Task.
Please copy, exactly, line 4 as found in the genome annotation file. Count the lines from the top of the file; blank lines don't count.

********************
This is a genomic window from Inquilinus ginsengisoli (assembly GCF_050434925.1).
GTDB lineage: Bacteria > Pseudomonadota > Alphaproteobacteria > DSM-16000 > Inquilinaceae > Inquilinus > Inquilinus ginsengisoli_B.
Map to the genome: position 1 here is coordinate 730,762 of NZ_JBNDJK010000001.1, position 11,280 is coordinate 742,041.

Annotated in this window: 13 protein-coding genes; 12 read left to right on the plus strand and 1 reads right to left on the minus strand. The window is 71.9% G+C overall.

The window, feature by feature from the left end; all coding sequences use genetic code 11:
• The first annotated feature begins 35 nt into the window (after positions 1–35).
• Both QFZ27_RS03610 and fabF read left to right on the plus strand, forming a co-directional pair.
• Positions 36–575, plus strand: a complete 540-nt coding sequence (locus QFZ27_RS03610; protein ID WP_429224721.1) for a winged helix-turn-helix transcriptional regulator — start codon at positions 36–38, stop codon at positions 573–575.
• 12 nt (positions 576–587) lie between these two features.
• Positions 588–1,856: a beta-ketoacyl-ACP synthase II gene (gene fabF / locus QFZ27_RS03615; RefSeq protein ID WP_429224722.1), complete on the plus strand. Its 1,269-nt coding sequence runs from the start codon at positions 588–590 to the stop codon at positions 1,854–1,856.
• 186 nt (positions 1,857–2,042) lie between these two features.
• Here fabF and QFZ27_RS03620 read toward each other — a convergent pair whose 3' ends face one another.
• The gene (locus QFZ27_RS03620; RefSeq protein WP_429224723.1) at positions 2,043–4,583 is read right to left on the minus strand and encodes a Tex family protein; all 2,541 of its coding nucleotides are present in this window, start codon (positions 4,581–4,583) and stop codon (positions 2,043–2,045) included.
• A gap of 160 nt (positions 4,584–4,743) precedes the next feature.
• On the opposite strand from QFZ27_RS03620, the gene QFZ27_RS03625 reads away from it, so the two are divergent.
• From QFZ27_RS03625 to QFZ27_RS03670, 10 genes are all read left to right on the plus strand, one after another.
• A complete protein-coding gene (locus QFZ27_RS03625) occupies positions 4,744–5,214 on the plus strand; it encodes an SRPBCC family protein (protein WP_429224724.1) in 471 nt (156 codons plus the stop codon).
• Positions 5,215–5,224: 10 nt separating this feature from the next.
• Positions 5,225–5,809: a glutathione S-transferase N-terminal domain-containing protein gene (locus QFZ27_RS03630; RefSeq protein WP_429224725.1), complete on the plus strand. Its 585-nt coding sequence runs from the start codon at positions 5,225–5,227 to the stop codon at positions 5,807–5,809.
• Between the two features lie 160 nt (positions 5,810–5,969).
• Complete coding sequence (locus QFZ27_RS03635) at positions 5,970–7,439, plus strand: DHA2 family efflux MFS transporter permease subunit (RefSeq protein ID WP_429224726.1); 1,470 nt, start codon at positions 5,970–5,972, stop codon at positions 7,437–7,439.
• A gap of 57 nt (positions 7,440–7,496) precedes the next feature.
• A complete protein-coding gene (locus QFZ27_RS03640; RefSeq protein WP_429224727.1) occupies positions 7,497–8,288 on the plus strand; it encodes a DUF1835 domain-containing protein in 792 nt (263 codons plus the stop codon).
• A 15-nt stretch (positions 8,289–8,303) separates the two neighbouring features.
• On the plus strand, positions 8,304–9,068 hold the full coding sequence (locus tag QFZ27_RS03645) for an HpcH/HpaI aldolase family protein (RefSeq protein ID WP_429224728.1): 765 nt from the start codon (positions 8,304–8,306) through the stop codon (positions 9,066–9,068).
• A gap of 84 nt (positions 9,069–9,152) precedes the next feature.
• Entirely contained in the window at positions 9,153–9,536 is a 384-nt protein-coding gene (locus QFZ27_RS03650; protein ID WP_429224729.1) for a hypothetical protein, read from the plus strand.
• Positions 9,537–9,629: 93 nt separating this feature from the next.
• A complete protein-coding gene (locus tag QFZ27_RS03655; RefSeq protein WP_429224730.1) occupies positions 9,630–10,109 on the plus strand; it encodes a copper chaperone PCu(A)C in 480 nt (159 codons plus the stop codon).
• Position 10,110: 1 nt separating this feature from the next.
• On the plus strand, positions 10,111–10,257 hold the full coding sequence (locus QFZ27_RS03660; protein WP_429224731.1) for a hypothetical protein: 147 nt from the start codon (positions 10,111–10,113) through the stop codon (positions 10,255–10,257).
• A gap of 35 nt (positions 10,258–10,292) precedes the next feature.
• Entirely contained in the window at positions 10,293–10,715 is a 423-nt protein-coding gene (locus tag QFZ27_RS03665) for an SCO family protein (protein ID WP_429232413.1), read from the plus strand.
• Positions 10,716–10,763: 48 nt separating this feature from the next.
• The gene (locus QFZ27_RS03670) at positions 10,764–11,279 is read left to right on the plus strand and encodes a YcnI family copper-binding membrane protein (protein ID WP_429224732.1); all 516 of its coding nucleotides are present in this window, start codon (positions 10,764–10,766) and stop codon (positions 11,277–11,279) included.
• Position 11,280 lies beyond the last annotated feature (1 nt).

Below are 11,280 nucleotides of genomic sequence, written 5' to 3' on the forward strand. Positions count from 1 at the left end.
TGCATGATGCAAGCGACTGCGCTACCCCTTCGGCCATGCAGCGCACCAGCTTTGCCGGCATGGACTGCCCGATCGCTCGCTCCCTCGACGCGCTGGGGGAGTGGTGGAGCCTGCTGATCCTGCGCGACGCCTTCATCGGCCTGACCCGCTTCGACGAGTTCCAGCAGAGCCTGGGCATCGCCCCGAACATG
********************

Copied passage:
Annotated in this window: 13 protein-coding genes; 12 read left to right on the plus strand and 1 reads right to left on the minus strand. The window is 71.9% G+C overall.